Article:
Arriving during noon at Lagos Murtala Muhammed Airport welcomed me to a completely different world. It was hot, and humid. I started qeueing for getting my immigration approved. And waited. And people passed. I tried to ask one officer if I could pass because someone is waiting for me. Hardly any reaction. (You will find out later why)
After 2h of qeueing, standing and sweating, I finally got to the desk (a half of all the desks was not occupied or you saw officers standing there and chatting, but not really working). My European nerves were pulled as never before – but I prefer to put on a smile. And guess what? I still had to wait for my suitcase!
From where I got the suitcase, the door out to the Nigerian streets was probably 10m afar. As I got closer, a women pulled me aside, obviously noticing that I am the first time in her country, and asked for 10$…just like that. I did say I haven’t gotten any money.
Well, heading on outside the doors, I didn’t see the person I was expecting to pick me up. People stared at me. Men stared at me…starting to ask: “Are you coming for your husband?”, “Are you married?”, “Do you have a boyfriend?” I tried calling the person who was supposed to pick me up. 4€/minute. It hurt my pocket. And my European impatience. 2h passed with every few minutes hearing one of those questions and I finally got picked up. It was a dangerous car accident which blocked a road and caused a long way round. So, we got a cab (mini-bus) and made our way to my new home. It lasted 6h. We took the long way round. Already by night, we arrived in Ife. My new home for the next nearly 3 months.
Above you can see the house of friends who stayed in the professors/teachers area of the Obafemi Awolowo University in Ife. Below you can see the usualy students homes (though of course they can look sooo different).
The Obafemi Awolowo University is the University with the highest percentage of Christians. There are lots of fellowships and churches who offer different services. I came to the university to foster entrepreneurship among students. Below you can see a video I took during one of the services, it is not a very good quality, but I hope you get an impression of how exciting church can be there (in comparison with Europe, for example)!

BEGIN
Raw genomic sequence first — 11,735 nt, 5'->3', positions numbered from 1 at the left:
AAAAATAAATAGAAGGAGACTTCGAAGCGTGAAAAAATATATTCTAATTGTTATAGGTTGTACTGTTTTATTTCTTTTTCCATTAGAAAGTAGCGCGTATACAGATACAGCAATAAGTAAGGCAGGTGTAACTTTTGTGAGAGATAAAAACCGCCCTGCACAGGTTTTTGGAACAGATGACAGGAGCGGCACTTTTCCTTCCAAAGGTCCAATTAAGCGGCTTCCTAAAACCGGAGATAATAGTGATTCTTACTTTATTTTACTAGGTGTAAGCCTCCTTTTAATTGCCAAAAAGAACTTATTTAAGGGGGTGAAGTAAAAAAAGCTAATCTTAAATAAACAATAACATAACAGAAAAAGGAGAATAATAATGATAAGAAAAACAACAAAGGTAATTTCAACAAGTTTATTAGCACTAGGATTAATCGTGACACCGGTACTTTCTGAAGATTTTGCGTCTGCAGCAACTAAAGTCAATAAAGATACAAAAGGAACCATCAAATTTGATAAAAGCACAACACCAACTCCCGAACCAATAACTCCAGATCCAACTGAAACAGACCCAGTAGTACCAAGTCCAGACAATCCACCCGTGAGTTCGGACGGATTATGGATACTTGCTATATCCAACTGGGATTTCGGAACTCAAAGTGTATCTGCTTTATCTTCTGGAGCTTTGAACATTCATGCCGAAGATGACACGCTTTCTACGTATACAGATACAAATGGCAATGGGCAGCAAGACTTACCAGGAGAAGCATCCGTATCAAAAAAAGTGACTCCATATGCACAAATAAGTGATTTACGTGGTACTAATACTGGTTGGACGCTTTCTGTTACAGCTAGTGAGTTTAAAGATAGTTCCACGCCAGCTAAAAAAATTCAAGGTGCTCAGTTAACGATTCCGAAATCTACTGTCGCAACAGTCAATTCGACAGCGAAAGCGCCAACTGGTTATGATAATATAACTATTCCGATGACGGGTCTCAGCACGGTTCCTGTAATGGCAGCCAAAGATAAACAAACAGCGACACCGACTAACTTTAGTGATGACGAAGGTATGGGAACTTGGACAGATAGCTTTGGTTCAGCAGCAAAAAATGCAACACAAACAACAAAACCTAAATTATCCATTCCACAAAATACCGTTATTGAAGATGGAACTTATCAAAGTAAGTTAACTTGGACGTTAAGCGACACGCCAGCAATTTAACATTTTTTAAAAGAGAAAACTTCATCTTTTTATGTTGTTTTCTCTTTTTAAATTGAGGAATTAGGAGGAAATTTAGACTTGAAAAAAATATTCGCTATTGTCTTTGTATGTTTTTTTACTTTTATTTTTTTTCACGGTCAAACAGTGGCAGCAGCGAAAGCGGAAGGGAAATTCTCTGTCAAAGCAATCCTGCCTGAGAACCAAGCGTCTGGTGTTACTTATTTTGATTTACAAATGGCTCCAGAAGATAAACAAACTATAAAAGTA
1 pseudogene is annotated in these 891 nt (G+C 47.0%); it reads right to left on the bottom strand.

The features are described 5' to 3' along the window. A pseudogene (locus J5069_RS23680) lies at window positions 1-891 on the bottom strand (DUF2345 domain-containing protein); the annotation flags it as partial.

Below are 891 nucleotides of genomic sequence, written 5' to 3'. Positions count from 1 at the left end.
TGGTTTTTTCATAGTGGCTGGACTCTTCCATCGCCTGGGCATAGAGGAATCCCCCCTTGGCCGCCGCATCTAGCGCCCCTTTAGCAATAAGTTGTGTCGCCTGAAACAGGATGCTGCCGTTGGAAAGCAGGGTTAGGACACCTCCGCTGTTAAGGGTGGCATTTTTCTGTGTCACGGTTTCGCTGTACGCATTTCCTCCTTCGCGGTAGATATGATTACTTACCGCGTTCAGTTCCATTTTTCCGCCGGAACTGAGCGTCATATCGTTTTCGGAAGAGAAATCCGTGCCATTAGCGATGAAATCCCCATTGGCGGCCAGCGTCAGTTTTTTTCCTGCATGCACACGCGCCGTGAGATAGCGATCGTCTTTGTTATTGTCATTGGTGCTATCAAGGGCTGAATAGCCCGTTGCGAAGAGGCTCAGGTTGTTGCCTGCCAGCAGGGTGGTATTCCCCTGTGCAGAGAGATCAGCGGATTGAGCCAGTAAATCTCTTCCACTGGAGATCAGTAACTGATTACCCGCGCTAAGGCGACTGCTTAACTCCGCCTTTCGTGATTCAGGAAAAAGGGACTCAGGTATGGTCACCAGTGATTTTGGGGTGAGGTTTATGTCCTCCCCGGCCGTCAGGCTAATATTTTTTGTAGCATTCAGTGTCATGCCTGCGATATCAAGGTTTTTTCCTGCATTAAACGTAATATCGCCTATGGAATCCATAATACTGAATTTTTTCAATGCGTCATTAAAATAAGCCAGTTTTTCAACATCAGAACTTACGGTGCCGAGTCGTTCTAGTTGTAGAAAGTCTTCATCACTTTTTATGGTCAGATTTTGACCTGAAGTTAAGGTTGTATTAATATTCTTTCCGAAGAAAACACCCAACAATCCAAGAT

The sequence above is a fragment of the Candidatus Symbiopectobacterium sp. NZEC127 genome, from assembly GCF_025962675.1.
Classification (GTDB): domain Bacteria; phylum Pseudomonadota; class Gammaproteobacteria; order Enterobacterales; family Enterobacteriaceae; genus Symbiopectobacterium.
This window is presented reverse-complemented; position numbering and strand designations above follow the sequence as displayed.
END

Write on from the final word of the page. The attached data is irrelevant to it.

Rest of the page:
Ife is a typical Nigerian town with around 50 000 people in the North-East Osun-State of Lagos (Lagos is in the South-West of Nigeria) with a history going back to 600BC. It is claimed that all life originated from Ife.
One of the many things I appreciated was the food. Moimoi (correctly written? | picture below), Amhala, Cassava, Stew, Jollof rice, the fresh bananas, plantain, and the many other good and spicy dishes.
And oh, one usually eats with the hand. Here I suggest attention, you might find it hard to re-adjust to folk and knife 😉
Talking already about food, one should also visit one of the numerous local markets where you can get everything from potatoes to suitcases.
Ile lies in the region where people speak Yorùbá which is next to Hausa, Igbo and English one of the four official languages of Nigeria. It is a tonal language which means it is similarily organised as Chinese. The words are completely different, but I noticed clear common characteristics between the two languages. Next to the above mentioned, you will often hear people speaking Broken or Pidgin English which is a simplified version of English.
Ife itself is not really exciting as there is hardly any place to really go out and it is very rural. As in any other place in Nigeria, it can happen to you that you might be a couple of days without electricity. Not even talking about not having warm water to shower…what you anyway get quickly used to when you are surrounded by temperatures of around 30-40°C and high humidity.
What I learned was not just that one should walk slow when you are in a hurry, but also that sometimes it might be really helpful to first ask “How far?” or, when you want to take a taxi “Baba, how far?”. This doesn’t just reduce the price the other offers you but immediately creates a more relaxed communciation atmosphere.